Ann M. Martin has a new book out for 2014, and it’s getting AMAZING reviews. So, I just needed to remember that when I read this book written twenty-five years ago. Because it is….not good. It’s nice to have proof an author can grow and improve during that time.
The Rosso family has ten kids, but no pets. As the very brilliant title suggests. At the beginning of the book, the family is moving from New York City to a farmhouse in New Jersey. I’m not even going to go into the idea of a family of twelve living in an apartment in NYC. Mr. Rosso is in advertising, which I guess pays super well because a 4 BR apartment in NYC isn’t cheap.
Each chapter is told from the point of view of one of the kids (ages fourteen through six – there is a set of twins in there). Each kid has one thing in common, which is that they want a pet. They’re sure that moving out of the city and into the country means they’ll definitely be allowed a pet. But Mrs. Rosso says over and over ‘ten kids is enough!’
Anyway, stupid shit happens and at the end Mrs. Rosso is knocked up again and lets them get a pet and they find kitten in the yard and are allowed to keep it.
I don’t really want to get bogged down in talking too much about what’s going on in the book, mostly because it’s boring, but also because I want to talk about these kids’ fucking names.
- Abigail (Abbie)
- Calandra (Candy)
- Dagwood (Woody)
- Eberhard (Hardy)
- Gardenia (Dinnie)
- Janthina (Jan)
- Kelly/Keegan for the 11th kid depending if it’s a boy or girl.
Their mother has a ‘system’ for naming her kids. She has a baby name book, and her first kid had the first name from the A’s. Her second kid, the second name in the B’s, third kid had the third name in the C’s….etc.
Which is odd on its own, because when she had Abigail, was she really planning on having enough kids that she’d need a system?
But really, when you think about it, this is just fucking awful. Not to get to sentimental about kids or whatever (I have two of them), but the first thing you ever give to your kids (besides life itself) is a name. And people have different views on naming kids, which is fine. You can like common names, or unique names, or foreign names, or family names, or old-fashioned names. Whatever you like, you give your kid a name that you love and you hope your kid loves it as much as you do, or at least doesn’t hate it.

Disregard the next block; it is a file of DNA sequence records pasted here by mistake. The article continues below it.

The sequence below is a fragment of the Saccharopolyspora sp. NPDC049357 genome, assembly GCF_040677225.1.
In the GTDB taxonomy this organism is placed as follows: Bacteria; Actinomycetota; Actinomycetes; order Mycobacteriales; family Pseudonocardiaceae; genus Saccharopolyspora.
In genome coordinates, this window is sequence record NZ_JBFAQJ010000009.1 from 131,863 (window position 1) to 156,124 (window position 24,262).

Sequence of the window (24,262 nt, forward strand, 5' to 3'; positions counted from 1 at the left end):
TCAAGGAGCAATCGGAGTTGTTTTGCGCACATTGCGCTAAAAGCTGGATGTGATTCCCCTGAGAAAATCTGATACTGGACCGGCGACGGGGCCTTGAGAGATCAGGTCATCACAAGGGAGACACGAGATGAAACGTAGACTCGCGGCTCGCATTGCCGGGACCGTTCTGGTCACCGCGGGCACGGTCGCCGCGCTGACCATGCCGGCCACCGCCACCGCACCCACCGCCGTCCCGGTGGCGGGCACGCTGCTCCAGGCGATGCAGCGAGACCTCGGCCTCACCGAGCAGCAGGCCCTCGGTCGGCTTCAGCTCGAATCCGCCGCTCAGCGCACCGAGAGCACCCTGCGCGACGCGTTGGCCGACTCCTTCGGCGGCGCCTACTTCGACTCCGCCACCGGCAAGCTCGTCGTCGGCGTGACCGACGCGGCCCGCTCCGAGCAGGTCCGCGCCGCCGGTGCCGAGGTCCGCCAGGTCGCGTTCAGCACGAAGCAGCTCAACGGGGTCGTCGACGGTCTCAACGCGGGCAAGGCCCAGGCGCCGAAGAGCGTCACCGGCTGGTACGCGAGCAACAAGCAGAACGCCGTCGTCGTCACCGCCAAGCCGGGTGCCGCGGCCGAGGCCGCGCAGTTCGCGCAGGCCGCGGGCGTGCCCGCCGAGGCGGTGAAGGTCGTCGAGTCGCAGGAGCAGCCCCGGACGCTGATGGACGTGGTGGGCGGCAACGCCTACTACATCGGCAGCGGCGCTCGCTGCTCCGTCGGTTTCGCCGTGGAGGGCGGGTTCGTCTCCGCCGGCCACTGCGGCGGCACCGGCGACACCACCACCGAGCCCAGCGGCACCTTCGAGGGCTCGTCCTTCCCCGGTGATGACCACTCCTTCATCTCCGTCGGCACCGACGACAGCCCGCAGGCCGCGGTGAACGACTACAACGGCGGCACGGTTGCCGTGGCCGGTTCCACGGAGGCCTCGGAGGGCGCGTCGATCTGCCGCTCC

But for shit’s sake, your kids are people, not decorations and not things. Giving your kid the name Eberhard because it fits into some crackpot system and not because you truly love the name is an awful thing to do to a kid. It doesn’t respect him as an individual, it only respects how he fits into the family. (In this case, a name that begins with an E.)
And the kids aren’t happy with their names. Abbie admits she lucked out, and so did Ira and Hannah. But Woody (Dagwood) has actually gotten into fist fights over his name. In fact, they are so unhappy with their names, that when the twins, Faustine and Gardenia, try to save an injured bird to keep as a pet, they intentionally give her a very plain name – Sally. (Also, had the twins been boys, they would have been Farley and Galen. The only time it’s mentioned what a kid would have been as the opposite sex.)
I’m a big fan of Laura Wattenberg and her website, The Baby Name Wizard, which has basically all the information you could ever want about names. Name maps, name encyclopedia, name lists, a name blog…..this naming website puts all other name sites to shame. I also have the 2nd edition of the BNW book. So, if this book was published today and Mrs. Rosso had only the BNW book, here’s what her kids would be named. I’ll do boy and girl for each letter.
- Irene/ *There IS no I this far down in the boys’ names. The last I is Ivor
On another non-naming note, this book is chock-a-block with things Ann M has a lady boner for. Big families, old houses with a secret passage, old diaries found in old houses, kids putting together events, and kids watching reruns of I Love Lucy and Leave it to Beaver.